- Information about how to apply for MassHealth; and
- Contact information for families who are enrolled in MassHealth to get more information.
Fact Sheet Links…
English Fact Sheet: http://www.mass.gov/Eeohhs2/docs/masshealth/provlibrary/epsdt-cbh-fs2.pdf
Spanish Fact Sheet: http://www.mass.gov/Eeohhs2/docs/masshealth/provlibrary/epsdt-cbh-fs2-sp.pdf
Portuguese Fact Sheet: http://www.mass.gov/Eeohhs2/docs/masshealth/provlibrary/epsdt-cbh-fs2-b-por.pdf
What You Can Do Now…
- Familiarize yourself with the information in the fact sheet;
- Share this information with your colleagues and the families with whom you work.
- Over the next several months, particularly at the start of the new school year, please watch for additional information about the Rosie D. remedies and how we will all be working together to ensure the best possible care and services for children and youth.
On behalf of MassHealth, the Executive Office of Education and ESE, we thank you for your assistance and look forward to working with you.
Secretary of Health and Human Services
Secretary Designate of Education
Children’s Behavioral Health Initiative
An Overview of Rosie D. v. Romney Remedy and Implementation Plans:
Implications for Elementary and Secondary Education
- The Case
- The Remedy
- Implications for Elementary and Secondary Education
- Eligible Children
- Children’s Behavioral Health Initiative
- Core Service: Intensive Care Coordination
- Project Governance and Next Steps
Rosie D. v. Romney
A class action lawsuit filed in 2001 on behalf of children and youth with serious emotional disturbance, alleging MassHealth’s (the Massachusetts Medicaid program) failure to meet the obligations of the “Early Periodic Screening Diagnosis and Treatment” (EPSDT) provisions of federal Medicaid law in its services to this class of children.
- 2005: The case goes to trial
- January 2006: U.S. District Court Rules that the Commonwealth has violated the EPSDT and “reasonable promptness” provisions of Medicaid law
- Specifically, the Court finds that the Commonwealth has not provided sufficient:
- BEHAVIORAL HEALTH SCREENINGS
- SERVICE COORDINATION
- HOME-BASED BEHAVIORAL SUPPORT SERVICES
- Court’s final Order issued July 16, 2007
The Remedial Order Requires:
1. Standardized Behavioral Health Screening: 12/31/07
- Require primary care providers to offer all children and youth up to age 21 a standardized behavioral health screen at every “well-child” visit
- Select a menu of standardized screening tools
- Train providers in the use of the tools
- Educate providers, members and the public about the new requirements
- Report to the Court on screens delivered and screens indicating a behavioral health need
- If needed, take measures to improve the rate of screen
2. Educate Members, Providers, Public: 12/31/08
- Must educate members, providers and the general public about the remedy services and how to obtain them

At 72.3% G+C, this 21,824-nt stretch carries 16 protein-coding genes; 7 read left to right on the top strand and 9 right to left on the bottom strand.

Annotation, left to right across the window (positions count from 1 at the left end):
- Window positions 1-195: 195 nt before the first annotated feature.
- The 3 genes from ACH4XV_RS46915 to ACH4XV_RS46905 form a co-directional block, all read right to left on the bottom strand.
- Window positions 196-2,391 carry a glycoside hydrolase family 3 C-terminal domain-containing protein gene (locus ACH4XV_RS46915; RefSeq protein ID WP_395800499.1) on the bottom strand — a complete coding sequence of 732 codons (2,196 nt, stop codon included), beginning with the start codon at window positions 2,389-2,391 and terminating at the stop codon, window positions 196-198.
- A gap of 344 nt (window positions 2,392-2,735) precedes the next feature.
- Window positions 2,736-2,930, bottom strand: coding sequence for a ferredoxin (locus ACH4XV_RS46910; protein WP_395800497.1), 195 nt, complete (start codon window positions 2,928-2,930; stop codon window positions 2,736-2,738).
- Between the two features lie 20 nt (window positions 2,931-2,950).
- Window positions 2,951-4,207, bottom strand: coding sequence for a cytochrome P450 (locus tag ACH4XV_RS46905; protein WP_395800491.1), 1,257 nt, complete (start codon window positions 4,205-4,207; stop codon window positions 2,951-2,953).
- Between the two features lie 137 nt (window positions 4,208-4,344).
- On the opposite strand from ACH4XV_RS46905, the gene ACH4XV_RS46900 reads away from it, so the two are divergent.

- Will implement the educational campaign in phases, timed to each phase of remedy implementation
3. Implement Standardized Clinical Assessment: 11/30/08
- MassHealth must ensure that all children and youth eligible for EPSDT up to age 21 receiving BH services are assessed using a standard assessment tool, Child and Adolescent Needs and Strengths (CANS)
- CANS will be used to help determine medical necessity and to develop service plans
- MassHealth must report to Court on the number of assessments performed and number of children identified with serious emotional disturbance
- Court-Ordered Reporting In Place by 11/30/08
- New Services to be available state-wide by 6/30/09:
- Intensive Care Coordination (ICC) - “Wraparound” model of service planning and delivery
- Mobile crisis response
- Crisis stabilization services
- In-home behavioral services
- In-home therapy services
- Mentor services: Therapeutic Mentors for children and youth and Peer to Peer Family Mentors
The Remedial Order Requires Inter-Agency Care Coordination
- EOHHS must:
- Ensure that representatives of involved EOHHS agencies participate in child’s care planning team
- Establish interagency protocols to coordinate agency-specific planning processes with the ICC care planning process
- Establish a conflict-resolution process for resolving differences among members of care planning teams
Potential Implications of Remedy Services for Schools:
- A “normal” place to refer parents for BH screening: their child’s pediatrician
- Earlier identification of mental health needs
- More standard, comprehensive assessments
- Earlier identification of mental health needs
- A common assessment framework across providers and state agencies (MassHealth, DSS, DMH
- Improved crisis response services, available to children wherever they are
- Greatly expanded access to ongoing community-based services for children on MassHealth – designed to support children and youth with chronic needs
- Remedy services may:
- Identify children with mental health needs earlier, preventing SPED referrals
- Identify children with mental health needs earlier, increasing SPED referrals